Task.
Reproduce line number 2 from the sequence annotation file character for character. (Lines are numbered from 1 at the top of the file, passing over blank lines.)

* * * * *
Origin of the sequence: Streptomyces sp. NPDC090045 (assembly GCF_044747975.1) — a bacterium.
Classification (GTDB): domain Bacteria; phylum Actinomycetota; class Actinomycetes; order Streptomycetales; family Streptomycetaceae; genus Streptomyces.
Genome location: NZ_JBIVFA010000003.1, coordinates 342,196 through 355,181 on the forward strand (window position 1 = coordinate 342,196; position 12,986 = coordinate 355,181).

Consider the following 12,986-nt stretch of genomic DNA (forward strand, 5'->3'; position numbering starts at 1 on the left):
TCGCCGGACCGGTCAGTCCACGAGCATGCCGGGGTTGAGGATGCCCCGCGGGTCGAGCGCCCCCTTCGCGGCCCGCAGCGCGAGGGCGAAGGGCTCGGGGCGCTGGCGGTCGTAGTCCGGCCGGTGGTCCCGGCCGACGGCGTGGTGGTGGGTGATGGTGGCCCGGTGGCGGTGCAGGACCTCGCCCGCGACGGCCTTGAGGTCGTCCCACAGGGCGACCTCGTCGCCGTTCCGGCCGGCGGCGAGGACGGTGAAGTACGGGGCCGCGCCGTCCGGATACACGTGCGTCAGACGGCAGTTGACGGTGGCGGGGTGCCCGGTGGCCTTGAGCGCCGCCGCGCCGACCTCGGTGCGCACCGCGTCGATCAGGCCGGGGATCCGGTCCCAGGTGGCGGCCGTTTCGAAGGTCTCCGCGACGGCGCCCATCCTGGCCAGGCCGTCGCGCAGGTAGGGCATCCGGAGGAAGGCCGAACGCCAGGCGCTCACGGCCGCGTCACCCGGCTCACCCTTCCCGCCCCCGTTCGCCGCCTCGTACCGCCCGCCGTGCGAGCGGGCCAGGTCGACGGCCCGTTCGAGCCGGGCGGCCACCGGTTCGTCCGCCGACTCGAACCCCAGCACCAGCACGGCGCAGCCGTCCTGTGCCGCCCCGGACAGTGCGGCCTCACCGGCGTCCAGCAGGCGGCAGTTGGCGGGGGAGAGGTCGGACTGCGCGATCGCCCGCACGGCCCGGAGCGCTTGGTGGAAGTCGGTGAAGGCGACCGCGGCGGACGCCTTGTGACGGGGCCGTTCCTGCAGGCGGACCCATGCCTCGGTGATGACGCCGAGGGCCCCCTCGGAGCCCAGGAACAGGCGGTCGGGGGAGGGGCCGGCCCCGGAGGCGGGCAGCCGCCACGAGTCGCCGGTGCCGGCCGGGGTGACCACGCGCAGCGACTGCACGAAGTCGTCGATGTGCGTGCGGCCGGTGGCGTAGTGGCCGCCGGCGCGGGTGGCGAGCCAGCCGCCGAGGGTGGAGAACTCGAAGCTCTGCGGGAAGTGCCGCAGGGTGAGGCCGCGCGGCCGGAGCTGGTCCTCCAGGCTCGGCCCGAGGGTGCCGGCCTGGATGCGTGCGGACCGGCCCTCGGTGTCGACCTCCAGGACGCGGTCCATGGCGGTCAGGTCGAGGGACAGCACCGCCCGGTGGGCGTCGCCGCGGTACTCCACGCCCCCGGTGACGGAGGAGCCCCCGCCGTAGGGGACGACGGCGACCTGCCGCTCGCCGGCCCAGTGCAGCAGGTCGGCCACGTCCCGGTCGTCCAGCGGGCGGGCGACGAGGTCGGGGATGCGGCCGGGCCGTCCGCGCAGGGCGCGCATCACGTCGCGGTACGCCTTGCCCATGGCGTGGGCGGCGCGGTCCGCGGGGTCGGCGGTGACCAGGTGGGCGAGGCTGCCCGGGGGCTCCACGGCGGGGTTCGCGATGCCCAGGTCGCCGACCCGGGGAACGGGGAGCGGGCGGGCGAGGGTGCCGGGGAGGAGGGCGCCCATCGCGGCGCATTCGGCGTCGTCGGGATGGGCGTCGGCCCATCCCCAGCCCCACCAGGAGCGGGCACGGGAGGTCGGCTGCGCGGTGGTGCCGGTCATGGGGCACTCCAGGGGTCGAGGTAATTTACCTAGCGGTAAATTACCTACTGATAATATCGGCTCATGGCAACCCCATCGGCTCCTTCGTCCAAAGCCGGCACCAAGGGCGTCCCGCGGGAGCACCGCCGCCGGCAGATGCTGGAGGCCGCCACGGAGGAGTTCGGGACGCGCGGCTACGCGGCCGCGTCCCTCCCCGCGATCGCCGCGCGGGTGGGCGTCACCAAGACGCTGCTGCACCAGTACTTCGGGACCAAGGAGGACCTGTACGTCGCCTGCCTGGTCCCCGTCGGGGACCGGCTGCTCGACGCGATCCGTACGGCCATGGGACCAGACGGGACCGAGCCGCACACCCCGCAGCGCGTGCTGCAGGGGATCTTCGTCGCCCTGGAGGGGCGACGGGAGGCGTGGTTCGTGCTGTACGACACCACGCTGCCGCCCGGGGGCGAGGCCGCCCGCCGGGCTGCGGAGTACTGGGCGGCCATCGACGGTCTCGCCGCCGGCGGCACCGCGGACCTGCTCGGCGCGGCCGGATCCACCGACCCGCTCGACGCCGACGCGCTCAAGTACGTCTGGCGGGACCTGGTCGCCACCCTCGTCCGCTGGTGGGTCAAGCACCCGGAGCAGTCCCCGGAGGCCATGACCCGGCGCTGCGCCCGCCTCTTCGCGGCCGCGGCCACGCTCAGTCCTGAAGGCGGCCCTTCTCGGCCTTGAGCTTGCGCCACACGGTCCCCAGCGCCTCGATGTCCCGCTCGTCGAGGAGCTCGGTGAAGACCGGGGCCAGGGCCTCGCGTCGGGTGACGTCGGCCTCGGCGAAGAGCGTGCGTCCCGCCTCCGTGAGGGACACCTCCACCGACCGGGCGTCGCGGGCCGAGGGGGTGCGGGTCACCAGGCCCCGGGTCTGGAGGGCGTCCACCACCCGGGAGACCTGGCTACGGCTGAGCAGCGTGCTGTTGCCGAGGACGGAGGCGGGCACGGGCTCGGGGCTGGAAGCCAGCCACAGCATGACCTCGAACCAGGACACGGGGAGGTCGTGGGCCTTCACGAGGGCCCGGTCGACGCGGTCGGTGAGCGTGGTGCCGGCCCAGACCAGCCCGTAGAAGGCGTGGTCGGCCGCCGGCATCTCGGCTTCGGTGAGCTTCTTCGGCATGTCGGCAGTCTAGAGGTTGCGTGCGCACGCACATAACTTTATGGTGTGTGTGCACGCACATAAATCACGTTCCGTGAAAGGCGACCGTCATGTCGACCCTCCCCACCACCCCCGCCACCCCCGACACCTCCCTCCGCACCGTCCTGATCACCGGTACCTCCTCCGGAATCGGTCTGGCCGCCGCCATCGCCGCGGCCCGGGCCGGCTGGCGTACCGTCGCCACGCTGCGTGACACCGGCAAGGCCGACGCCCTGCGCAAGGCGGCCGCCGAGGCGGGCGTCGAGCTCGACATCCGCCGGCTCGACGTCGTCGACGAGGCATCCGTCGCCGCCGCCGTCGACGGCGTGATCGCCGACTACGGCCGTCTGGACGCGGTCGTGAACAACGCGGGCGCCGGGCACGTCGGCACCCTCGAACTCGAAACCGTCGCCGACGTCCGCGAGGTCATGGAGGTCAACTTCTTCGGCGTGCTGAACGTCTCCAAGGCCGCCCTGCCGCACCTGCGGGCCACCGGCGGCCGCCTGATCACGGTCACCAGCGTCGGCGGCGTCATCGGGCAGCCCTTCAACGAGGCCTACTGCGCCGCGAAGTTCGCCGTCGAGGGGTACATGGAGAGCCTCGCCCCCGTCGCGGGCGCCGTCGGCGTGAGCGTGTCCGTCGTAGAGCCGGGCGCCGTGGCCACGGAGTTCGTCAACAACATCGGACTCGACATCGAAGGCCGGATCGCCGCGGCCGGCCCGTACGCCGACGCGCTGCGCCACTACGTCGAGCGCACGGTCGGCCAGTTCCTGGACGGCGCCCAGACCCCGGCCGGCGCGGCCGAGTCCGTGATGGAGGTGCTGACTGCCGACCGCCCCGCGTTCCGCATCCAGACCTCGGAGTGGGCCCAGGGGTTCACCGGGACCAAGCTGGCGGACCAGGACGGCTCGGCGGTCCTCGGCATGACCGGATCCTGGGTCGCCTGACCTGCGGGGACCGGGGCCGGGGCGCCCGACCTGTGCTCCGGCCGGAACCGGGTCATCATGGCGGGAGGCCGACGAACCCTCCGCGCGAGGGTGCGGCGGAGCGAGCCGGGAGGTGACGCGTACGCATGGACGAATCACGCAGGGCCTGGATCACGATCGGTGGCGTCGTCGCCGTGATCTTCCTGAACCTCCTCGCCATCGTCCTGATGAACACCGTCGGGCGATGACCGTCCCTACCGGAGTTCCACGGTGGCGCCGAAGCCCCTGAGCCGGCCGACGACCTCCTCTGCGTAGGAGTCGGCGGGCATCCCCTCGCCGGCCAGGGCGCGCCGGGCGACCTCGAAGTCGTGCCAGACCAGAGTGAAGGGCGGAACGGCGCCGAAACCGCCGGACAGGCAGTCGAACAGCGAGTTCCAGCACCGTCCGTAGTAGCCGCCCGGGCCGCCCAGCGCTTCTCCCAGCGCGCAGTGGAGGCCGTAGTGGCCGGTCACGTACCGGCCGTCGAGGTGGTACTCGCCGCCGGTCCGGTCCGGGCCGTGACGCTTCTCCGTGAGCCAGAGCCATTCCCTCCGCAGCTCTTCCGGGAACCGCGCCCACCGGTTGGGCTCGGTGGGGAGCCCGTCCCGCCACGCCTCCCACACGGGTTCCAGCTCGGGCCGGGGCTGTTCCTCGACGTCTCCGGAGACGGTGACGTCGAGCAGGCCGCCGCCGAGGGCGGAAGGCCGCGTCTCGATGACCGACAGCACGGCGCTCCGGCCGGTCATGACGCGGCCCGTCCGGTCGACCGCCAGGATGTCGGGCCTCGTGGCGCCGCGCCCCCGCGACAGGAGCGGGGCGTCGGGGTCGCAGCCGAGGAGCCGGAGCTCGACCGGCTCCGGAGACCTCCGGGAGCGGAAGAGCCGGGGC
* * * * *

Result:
Classification (GTDB): domain Bacteria; phylum Actinomycetota; class Actinomycetes; order Streptomycetales; family Streptomycetaceae; genus Streptomyces.